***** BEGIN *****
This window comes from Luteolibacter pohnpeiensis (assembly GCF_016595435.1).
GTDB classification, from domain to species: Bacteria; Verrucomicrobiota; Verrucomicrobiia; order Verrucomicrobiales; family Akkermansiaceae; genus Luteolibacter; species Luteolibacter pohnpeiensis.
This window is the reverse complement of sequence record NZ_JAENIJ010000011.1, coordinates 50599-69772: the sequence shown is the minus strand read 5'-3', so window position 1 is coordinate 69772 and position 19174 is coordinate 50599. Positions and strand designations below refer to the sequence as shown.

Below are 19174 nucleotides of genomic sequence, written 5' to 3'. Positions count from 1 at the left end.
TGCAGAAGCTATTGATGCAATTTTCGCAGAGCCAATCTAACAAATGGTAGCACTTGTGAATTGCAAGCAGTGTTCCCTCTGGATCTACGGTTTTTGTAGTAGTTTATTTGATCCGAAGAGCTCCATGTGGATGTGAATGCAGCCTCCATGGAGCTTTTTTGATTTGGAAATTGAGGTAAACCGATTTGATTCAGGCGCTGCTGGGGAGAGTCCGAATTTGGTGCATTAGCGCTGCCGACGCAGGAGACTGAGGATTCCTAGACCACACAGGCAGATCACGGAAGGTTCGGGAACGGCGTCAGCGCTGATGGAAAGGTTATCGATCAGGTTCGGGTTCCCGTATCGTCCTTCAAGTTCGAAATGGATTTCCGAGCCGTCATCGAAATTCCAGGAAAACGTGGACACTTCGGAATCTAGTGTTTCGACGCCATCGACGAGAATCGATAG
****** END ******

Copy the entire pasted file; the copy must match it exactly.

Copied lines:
This window comes from Luteolibacter pohnpeiensis (assembly GCF_016595435.1).
GTDB classification, from domain to species: Bacteria; Verrucomicrobiota; Verrucomicrobiia; order Verrucomicrobiales; family Akkermansiaceae; genus Luteolibacter; species Luteolibacter pohnpeiensis.
This window is the reverse complement of sequence record NZ_JAENIJ010000011.1, coordinates 50599-69772: the sequence shown is the minus strand read 5'-3', so window position 1 is coordinate 69772 and position 19174 is coordinate 50599. Positions and strand designations below refer to the sequence as shown.

Below are 19174 nucleotides of genomic sequence, written 5' to 3'. Positions count from 1 at the left end.
TGCAGAAGCTATTGATGCAATTTTCGCAGAGCCAATCTAACAAATGGTAGCACTTGTGAATTGCAAGCAGTGTTCCCTCTGGATCTACGGTTTTTGTAGTAGTTTATTTGATCCGAAGAGCTCCATGTGGATGTGAATGCAGCCTCCATGGAGCTTTTTTGATTTGGAAATTGAGGTAAACCGATTTGATTCAGGCGCTGCTGGGGAGAGTCCGAATTTGGTGCATTAGCGCTGCCGACGCAGGAGACTGAGGATTCCTAGACCACACAGGCAGATCACGGAAGGTTCGGGAACGGCGTCAGCGCTGATGGAAAGGTTATCGATCAGGTTCGGGTTCCCGTATCGTCCTTCAAGTTCGAAATGGATTTCCGAGCCGTCATCGAAATTCCAGGAAAACGTGGACACTTCGGAATCTAGTGTTTCGACGCCATCGACGAGAATCGATAG